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Source link: http://archive.mises.org/7138/technology-and-life-itself/

Technology and Life Itself

September 13, 2007 by

There is something about the commercial viability of technology that rivets our consumer-minded brains. This is not a bad impulse! The fewer the bumps and snags in life, the more productive we can be, and the more productive we are, the more wealth and time we have to cultivate higher pursuits. Even if we don’t pursue the higher things, our well-being goes up with new and better technologies, and society is better off.

We know this with one part of our brains. But there’s another part that doesn’t consider the broader implications. In truth, those familiar with market logic are accustomed to thinking of big gains in technology as the business of government or government-funded institutions such as universities or major research labs. FULL ARTICLE

{ 3 comments }

Nelson September 14, 2007 at 2:22 pm

There is quite a bit of risk involved in scientific research. How would one get funding for “basic” research (that is, research that wouldn’t be directly applicable to commercial interests for some length of time), without government intervention? High energy particle accelerators cost quite a bit of resources last time I checked. Would “the” Internet have been invented at all without DARPA? How much advancement in computing was due to the early wartime and census contracts from the US government? Would that initial advancement have come from a purely private sector? If so, how long would it have been delayed?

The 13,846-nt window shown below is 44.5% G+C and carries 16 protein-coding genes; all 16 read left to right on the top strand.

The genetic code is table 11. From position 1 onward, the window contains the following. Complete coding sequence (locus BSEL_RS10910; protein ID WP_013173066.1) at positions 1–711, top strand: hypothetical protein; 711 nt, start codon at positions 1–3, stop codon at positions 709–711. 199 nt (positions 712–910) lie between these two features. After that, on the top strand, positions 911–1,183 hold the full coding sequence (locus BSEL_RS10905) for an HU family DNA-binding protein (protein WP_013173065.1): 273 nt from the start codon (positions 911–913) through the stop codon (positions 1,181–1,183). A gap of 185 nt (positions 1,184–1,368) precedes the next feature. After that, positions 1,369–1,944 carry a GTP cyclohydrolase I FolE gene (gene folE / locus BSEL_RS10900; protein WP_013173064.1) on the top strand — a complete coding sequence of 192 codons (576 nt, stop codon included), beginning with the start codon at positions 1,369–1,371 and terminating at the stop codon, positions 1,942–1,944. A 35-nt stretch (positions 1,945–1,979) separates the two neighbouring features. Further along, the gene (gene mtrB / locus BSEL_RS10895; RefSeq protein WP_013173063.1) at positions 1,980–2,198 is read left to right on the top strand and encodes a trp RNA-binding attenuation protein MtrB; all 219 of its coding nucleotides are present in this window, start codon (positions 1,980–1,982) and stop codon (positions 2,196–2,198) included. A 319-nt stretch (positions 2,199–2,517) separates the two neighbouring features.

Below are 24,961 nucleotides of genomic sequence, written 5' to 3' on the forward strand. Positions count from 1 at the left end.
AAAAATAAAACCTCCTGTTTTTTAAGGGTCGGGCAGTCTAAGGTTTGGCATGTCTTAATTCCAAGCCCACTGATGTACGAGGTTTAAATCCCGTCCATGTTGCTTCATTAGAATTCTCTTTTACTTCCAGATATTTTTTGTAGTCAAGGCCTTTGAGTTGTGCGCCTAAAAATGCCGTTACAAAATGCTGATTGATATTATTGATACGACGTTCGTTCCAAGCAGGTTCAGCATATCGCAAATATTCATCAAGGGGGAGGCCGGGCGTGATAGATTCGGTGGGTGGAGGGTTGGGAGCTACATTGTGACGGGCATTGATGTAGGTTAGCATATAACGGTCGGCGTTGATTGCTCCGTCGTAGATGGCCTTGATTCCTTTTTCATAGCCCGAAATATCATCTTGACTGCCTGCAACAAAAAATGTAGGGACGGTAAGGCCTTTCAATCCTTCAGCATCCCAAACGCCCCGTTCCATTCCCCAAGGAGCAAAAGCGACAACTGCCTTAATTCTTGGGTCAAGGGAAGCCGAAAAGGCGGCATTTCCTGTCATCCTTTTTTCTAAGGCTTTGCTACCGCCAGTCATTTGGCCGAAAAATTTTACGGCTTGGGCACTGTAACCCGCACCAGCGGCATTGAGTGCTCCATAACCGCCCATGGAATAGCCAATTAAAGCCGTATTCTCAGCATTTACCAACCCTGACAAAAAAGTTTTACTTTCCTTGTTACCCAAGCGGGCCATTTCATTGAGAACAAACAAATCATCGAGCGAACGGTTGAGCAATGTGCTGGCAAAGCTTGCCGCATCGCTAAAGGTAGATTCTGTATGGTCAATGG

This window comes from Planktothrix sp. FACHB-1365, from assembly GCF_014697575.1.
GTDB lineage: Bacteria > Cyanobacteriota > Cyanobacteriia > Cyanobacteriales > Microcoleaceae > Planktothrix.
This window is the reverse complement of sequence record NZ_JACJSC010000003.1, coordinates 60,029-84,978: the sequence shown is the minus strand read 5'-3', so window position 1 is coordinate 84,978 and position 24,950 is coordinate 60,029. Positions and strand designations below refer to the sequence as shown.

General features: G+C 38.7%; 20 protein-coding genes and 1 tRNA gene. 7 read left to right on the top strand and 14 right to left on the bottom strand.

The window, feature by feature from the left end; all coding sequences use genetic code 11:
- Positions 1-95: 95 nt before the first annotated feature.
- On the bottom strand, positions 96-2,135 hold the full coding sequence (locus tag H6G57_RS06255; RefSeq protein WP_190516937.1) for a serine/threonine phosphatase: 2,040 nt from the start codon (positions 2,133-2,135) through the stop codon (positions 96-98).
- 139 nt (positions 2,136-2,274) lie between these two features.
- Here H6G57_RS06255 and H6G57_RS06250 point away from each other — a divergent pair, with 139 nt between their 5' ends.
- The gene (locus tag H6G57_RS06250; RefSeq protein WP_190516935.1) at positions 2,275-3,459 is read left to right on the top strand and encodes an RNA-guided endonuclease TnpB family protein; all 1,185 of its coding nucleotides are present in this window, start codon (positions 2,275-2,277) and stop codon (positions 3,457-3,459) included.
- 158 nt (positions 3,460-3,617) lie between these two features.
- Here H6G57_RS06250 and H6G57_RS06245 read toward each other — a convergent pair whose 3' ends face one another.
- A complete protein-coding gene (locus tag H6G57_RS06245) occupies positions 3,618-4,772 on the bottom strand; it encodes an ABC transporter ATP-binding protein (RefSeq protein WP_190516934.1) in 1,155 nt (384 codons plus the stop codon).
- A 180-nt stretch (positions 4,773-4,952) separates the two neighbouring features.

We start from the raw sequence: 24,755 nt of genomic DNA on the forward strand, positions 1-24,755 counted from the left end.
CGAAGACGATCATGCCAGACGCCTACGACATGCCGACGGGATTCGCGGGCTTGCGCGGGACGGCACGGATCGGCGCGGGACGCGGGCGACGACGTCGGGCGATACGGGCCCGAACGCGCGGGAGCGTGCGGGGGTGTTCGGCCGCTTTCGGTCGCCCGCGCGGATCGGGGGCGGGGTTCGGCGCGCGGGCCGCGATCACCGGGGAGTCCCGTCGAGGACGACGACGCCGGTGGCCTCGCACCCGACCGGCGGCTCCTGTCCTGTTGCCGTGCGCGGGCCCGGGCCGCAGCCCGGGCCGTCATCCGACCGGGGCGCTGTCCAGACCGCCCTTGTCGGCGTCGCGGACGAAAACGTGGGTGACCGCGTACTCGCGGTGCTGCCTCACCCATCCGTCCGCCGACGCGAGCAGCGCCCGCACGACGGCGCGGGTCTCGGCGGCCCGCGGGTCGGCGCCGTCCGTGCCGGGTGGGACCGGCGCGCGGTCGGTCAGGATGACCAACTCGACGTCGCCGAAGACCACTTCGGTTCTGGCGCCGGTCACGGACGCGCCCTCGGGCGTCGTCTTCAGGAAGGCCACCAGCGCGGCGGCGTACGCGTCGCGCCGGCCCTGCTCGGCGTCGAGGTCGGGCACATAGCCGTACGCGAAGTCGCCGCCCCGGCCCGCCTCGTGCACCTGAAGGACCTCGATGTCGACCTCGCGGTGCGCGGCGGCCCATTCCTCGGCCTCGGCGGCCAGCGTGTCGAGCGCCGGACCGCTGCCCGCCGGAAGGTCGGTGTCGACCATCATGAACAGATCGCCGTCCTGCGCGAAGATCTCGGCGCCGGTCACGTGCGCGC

You state that scientists are not risk adverse. However, they still need to eat. Who pays their bills when they may or may not find something?

Anthony September 14, 2007 at 6:22 pm

Nelson, I believe Tibor Machan has a book out addressing these and other questions. Here it is:

http://www.amazon.com/Liberty-Research-Development-Institution-Publication/dp/0817929428

As it is, the private sector (be it firms, patrons or other voluntary associations) invests heavily in research. It is difficult to answer what alternatives would develop in the absence of the government (just like it would be to determine what software would develop in Microsoft’s absence.) On the question of the internet, private defence agencies will have to insure that they are efficient at protecting their clients, hence will devote funds toward such an end. Thus it is very likely that developments such as the internet could arise.

Hopefully others will have more complete answers to your questions.

Henry Miller September 14, 2007 at 10:18 pm

Nelson:

If all the money money spent on space research had gone into genetics instead, we could have dragons by now. I mean real 15 foot, flying, fire breathing dragons. This is a lot more real than some moon landing. Nobody has been on the moon in my lifetime, and I’m in my 30s! Dragons I could go to the circus and see flying, this seems more useful than a moon landing before I was born.

The point is you are missing opportunity costs. By putting money into particle accelerators we are not putting money into something else. It is easy to see the loss if history had not done something, but it is hard to say what they gain is from not doing it.

P.S. I’m not sure who said dragons first, but it wasn’t me. I think I read it here, but it might have been a different blog.

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